Their Eyes Tell the Story: Dawoud Bey’s new project sheds light on Birmingham Church, fifty years after the bombing.

Dawoud Bey, The Birmingham Project: Fred Stewart II and Tyler Collins, 2012 Ed. 2/6 Archival pigment prints mounted to dibond 40 x 64 inches Courtesy the Artist and Rena Bransten Gallery, San Francisco, California All works Copyright the Artist

By Evan Balikos

On Sept. 15, 1963, members of Birmingham Church in Alabama were shook by a sudden, terrifying attack; a bomb had detonated underneath the church and left in its dust four Black bodies.

These were innocent girls who just happened to be in the most unfortunate place at a most tumultuous time: in a bathroom above hidden dynamite. Following this atrocity, the city of Birmingham (known as ‘Bombingham’, because of the numerous homemade bombs set off by Ku Klux Klan members over time), angrily protested at the scene where some two-hundred people were still being evacuated from the dust-filled destruction.

During these protests, several arrests were made after Alabama Governor George Wallace—who was strongly against desegregation—called upon the brutality and mercilessness of Eugene “Bull” Connor and his police and state troopers to break crowds up by any means necessary.

Through the efforts of Martin Luther King Jr. and the people of Birmingham, outrage for the bombing led to the passage of both the Civil Rights Act of 1964 and the Voting Rights of 1965. The attack became infamous, and fifty years later, Dawoud Bey visited looking to pay homage to the fallen.

“‘Dawoud Bey: The Birmingham Project’ does not highlight the attack, rather it focuses on the children who died or were injured and the violence that swept the city that day. While many people are familiar with the four little girls who were killed in the 16th Street Baptist Church bombing – Addie Mae Collins (14), Denise McNair (11), Carole Robertson (14), Cynthia Wesley (14) – not as many people realize two young men were killed that same day. Johnny Robinson (16) and Virgil Ware (13) were murdered because of their race later that day in separate attacks,” said Maryanna Ramirez, Manager of Strategic Initiatives for the Patricia & Phillip Frost Art Museum at FIU.

Bey’s project grabs you from the moment you step into it. Printed on the wall in bolded black is a short but poignant overview of the project, detailing the purpose of his photography and the many faces involved in his project. Bey’s portraits represent the ages of the victims when they died, and the ages they would have been if they were still alive.

Additionally, some sitters he photographed were residents during the time of the bombing and some were not. This contrast creates an instant draw to many of the portraits, reading their faces becomes an exercise in understanding human expression.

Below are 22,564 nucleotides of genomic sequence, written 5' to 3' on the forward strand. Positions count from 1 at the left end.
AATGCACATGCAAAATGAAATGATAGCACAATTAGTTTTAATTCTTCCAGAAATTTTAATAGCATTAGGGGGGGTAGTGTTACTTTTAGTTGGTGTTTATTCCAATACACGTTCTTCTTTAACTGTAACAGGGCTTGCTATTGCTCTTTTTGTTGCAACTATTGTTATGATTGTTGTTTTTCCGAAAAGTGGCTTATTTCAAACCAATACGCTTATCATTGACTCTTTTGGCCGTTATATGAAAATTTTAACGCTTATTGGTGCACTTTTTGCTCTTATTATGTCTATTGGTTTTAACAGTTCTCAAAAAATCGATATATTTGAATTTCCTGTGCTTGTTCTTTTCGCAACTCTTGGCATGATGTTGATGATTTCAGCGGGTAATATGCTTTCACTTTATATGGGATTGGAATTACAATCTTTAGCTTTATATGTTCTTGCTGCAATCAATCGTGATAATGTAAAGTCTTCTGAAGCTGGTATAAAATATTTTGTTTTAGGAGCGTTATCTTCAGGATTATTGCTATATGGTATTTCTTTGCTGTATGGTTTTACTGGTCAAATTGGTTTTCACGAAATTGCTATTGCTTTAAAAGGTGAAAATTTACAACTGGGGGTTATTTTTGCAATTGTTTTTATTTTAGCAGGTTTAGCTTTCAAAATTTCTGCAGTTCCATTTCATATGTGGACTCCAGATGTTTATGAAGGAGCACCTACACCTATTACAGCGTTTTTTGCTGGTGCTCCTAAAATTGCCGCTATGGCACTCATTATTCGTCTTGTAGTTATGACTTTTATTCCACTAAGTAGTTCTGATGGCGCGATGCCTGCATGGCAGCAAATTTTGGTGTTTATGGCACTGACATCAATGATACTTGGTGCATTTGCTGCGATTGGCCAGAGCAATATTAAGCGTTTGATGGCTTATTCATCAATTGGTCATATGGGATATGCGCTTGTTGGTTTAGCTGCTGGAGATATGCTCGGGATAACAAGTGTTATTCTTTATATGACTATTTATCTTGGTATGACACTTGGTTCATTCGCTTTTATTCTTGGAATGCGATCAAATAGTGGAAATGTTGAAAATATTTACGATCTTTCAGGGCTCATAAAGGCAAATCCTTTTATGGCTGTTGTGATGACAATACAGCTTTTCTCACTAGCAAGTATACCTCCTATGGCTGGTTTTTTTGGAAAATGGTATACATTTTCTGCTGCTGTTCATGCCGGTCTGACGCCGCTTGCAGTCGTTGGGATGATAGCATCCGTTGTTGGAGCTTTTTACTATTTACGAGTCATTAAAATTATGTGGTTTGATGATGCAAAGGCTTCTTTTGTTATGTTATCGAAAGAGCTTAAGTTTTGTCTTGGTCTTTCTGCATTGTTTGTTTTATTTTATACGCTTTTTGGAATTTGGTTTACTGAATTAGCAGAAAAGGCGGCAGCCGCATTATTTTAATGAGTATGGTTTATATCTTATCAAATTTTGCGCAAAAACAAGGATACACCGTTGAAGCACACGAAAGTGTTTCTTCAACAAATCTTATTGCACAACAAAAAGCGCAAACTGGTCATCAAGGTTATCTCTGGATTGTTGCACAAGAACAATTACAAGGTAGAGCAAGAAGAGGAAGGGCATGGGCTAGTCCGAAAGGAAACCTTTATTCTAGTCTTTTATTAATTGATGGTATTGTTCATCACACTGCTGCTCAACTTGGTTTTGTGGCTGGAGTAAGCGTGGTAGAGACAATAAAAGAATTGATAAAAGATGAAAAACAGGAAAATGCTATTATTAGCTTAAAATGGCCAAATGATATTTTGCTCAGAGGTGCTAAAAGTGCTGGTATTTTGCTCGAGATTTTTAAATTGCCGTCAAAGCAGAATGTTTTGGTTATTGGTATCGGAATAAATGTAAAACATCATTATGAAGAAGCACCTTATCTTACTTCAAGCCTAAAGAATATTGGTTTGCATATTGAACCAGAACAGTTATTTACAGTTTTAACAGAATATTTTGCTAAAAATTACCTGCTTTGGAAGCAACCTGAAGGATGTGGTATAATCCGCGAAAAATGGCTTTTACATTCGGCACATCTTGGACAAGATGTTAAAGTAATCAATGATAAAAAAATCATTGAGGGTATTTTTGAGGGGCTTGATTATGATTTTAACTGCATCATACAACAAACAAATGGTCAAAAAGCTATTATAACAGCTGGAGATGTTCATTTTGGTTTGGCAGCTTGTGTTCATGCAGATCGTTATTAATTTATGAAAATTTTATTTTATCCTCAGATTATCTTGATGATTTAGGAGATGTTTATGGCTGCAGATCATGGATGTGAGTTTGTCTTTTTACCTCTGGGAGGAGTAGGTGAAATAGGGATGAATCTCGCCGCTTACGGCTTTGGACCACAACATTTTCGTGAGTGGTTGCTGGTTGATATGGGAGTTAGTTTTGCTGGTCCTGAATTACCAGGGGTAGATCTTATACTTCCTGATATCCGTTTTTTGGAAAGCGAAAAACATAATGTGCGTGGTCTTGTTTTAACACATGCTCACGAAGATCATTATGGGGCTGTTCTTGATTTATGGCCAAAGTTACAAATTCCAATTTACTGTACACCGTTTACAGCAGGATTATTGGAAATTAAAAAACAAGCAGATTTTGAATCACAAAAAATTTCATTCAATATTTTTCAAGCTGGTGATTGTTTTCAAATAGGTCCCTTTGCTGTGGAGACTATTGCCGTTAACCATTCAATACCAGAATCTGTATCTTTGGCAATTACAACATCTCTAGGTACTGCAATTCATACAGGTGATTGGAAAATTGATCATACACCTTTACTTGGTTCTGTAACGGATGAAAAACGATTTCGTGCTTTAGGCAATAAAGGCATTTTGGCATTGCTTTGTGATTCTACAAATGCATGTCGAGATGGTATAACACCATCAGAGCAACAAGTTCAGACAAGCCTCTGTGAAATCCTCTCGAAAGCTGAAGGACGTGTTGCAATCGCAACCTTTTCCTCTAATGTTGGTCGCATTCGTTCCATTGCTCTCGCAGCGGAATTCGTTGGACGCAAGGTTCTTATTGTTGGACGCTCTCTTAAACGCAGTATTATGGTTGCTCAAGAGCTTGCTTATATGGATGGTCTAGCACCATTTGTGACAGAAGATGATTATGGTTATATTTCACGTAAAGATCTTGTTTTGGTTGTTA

“Dawoud Bey wanted to cast light on contemporary issues of racial violence and injustice, so he included residents currently living in Birmingham,” said Ramirez. “Bey photographed these residents throughout 2012, during the same time that the Treyvon Martin case was going on and he has stated that he was acutely aware of the issues of racial violence and challenges in the legal system faced by the young people he photographed.”

Many of the portraits convey feelings of sadness, anger, and even despair. A common pattern in the line of portraits is a sitter leaning over a church pew, usually cross-armed and focused on the viewer.

Other sitters lean over the side of wooden chairs creating a sophisticated but personal presentation, such as what would display at a funeral. Viewers walk slowly by each portrait, sometimes glued in place and observing until they can understand what the person is trying to say.

Older sitters communicate a stirring solidarity while younger ones might look confused or even frustrated. Overall, the assortment of solemn portraits defines the Black experience and the many emotions that may clutter minds of Black people in America today, where similar acts of violence like the bombing are still devastatingly popular.

“There have been several news stories that unfortunately continue to show similar events happening in our modern times. On June 17, 2015 in Charleston, South Carolina, a white supremacist killed nine black parishioners during a prayer service at the Emanuel African Methodist Episcopal Church. Black Americans face continued racially-based violence today,” said Ramirez.

Upon leaving the exhibit, visitors will see a guest book lit on a podium. Bey gives viewers the valuable chance to provide input about what they experienced and what they thought when they saw the eyes of the many portraits. It is an opportunity to face our past, converse with diverse audience members, and learn and grow as human beings often do.

“It is important for us to engage the student communities in thought-provoking exhibitions that can help to foster important dialogue about current events that affect all of us, and that point towards positive solutions by expressing these issues via art, artists, and the gallery experience at museums,” said Ramirez.   

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